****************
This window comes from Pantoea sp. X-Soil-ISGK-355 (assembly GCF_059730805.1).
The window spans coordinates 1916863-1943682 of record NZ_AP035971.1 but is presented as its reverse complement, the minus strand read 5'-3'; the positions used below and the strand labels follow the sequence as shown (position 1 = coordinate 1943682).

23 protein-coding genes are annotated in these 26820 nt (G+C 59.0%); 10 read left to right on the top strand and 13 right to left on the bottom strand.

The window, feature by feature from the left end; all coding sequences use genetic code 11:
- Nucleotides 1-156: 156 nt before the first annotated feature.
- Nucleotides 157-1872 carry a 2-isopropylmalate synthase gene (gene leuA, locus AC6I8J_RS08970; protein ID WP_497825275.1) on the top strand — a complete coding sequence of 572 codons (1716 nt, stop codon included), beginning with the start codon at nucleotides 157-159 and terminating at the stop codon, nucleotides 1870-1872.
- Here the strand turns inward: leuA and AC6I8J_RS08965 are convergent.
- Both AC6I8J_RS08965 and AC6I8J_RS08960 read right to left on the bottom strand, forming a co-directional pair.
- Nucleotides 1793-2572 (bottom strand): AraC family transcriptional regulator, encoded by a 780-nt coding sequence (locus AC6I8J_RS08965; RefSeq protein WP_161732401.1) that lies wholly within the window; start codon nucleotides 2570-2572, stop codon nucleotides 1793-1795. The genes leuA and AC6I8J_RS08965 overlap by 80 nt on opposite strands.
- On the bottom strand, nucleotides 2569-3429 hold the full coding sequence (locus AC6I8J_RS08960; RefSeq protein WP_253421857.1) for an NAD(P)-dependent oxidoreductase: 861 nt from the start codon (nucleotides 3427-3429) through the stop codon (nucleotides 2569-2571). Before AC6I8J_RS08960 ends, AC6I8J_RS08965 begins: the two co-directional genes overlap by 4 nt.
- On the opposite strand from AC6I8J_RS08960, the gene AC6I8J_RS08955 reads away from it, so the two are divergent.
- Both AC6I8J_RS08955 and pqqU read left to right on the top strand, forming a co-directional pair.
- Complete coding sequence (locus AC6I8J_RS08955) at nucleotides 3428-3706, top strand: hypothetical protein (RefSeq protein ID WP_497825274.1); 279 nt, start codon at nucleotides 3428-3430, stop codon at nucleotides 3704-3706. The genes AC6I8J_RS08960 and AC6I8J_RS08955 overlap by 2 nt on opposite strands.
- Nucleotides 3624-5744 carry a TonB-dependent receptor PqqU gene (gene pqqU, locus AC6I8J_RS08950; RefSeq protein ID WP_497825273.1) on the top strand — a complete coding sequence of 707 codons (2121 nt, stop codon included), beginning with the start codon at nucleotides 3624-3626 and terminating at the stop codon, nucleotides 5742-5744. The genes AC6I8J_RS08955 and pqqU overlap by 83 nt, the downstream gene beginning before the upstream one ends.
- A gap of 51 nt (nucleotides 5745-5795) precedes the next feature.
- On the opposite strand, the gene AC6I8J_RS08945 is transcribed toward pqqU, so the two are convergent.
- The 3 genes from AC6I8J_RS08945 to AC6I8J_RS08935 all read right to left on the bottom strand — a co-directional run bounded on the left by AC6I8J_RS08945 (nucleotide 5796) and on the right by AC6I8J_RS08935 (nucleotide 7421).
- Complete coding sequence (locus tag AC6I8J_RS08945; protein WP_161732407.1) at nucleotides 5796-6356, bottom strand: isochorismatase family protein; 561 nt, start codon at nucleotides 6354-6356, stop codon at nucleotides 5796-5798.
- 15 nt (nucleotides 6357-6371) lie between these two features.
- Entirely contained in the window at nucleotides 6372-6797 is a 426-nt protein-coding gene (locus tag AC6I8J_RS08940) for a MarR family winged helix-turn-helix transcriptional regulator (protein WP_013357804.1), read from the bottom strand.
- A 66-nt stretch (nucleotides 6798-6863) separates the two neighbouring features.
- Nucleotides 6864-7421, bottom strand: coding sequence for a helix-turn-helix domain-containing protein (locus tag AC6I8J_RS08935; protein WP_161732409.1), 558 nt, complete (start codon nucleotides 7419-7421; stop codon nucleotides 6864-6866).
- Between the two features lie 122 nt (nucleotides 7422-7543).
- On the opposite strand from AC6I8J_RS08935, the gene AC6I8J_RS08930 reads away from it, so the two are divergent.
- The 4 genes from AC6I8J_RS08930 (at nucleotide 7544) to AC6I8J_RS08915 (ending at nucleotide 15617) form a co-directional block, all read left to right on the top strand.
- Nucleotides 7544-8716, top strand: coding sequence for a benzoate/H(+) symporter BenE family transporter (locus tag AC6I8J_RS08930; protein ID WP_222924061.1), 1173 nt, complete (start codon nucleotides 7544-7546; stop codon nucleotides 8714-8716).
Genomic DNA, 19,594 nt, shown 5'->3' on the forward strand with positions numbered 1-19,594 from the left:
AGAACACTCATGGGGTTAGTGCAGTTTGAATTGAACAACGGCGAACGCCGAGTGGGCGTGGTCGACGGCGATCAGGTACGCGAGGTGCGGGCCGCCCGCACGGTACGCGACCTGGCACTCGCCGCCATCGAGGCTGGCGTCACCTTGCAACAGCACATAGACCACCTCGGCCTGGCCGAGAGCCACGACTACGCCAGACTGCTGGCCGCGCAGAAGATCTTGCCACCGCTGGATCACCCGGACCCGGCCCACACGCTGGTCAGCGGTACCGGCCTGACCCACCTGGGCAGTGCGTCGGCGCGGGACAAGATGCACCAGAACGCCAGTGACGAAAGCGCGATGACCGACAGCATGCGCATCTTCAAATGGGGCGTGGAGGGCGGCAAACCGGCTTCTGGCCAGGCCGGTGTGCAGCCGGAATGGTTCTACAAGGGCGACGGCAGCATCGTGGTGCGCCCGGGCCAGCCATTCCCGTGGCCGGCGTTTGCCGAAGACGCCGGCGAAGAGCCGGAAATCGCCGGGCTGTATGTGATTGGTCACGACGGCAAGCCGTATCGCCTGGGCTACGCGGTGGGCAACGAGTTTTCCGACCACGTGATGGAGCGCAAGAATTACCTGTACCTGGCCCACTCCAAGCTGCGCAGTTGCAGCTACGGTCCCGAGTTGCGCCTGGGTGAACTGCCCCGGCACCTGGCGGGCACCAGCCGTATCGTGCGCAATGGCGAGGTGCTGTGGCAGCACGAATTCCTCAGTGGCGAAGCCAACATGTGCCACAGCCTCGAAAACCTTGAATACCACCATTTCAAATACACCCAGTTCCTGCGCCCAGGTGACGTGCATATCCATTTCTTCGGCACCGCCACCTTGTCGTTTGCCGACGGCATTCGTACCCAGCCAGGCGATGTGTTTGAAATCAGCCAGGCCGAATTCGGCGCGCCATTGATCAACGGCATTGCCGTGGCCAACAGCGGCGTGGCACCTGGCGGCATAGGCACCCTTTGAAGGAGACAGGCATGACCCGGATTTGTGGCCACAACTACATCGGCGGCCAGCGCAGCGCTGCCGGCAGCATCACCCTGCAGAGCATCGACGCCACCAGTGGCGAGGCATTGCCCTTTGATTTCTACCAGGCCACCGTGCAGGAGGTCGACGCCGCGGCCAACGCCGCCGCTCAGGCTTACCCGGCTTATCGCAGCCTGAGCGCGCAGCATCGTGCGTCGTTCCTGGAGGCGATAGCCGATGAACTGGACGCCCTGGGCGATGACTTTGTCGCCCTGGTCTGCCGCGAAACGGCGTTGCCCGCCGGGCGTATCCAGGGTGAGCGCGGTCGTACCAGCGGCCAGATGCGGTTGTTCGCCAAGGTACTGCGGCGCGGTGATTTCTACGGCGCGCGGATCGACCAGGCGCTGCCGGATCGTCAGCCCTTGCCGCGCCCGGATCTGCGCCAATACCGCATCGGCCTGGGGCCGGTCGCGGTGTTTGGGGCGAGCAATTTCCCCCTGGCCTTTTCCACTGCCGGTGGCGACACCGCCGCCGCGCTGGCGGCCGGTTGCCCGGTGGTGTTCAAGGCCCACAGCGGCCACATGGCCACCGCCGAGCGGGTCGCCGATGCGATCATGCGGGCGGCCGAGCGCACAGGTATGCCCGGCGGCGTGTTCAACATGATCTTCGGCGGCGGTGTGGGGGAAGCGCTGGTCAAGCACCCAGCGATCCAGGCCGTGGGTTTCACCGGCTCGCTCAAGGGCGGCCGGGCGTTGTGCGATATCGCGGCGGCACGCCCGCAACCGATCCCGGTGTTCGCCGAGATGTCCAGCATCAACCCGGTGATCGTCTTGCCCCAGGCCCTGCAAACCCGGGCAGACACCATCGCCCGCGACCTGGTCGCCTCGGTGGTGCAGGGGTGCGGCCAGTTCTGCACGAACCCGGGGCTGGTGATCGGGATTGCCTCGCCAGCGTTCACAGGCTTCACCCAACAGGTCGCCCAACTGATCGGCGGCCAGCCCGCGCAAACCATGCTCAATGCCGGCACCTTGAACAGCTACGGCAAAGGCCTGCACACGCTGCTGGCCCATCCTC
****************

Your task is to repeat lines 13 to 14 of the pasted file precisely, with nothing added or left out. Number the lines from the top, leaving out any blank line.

- Complete coding sequence (locus AC6I8J_RS08955) at nucleotides 3428-3706, top strand: hypothetical protein (RefSeq protein ID WP_497825274.1); 279 nt, start codon at nucleotides 3428-3430, stop codon at nucleotides 3704-3706. The genes AC6I8J_RS08960 and AC6I8J_RS08955 overlap by 2 nt on opposite strands.
- Nucleotides 3624-5744 carry a TonB-dependent receptor PqqU gene (gene pqqU, locus AC6I8J_RS08950; RefSeq protein ID WP_497825273.1) on the top strand — a complete coding sequence of 707 codons (2121 nt, stop codon included), beginning with the start codon at nucleotides 3624-3626 and terminating at the stop codon, nucleotides 5742-5744. The genes AC6I8J_RS08955 and pqqU overlap by 83 nt, the downstream gene beginning before the upstream one ends.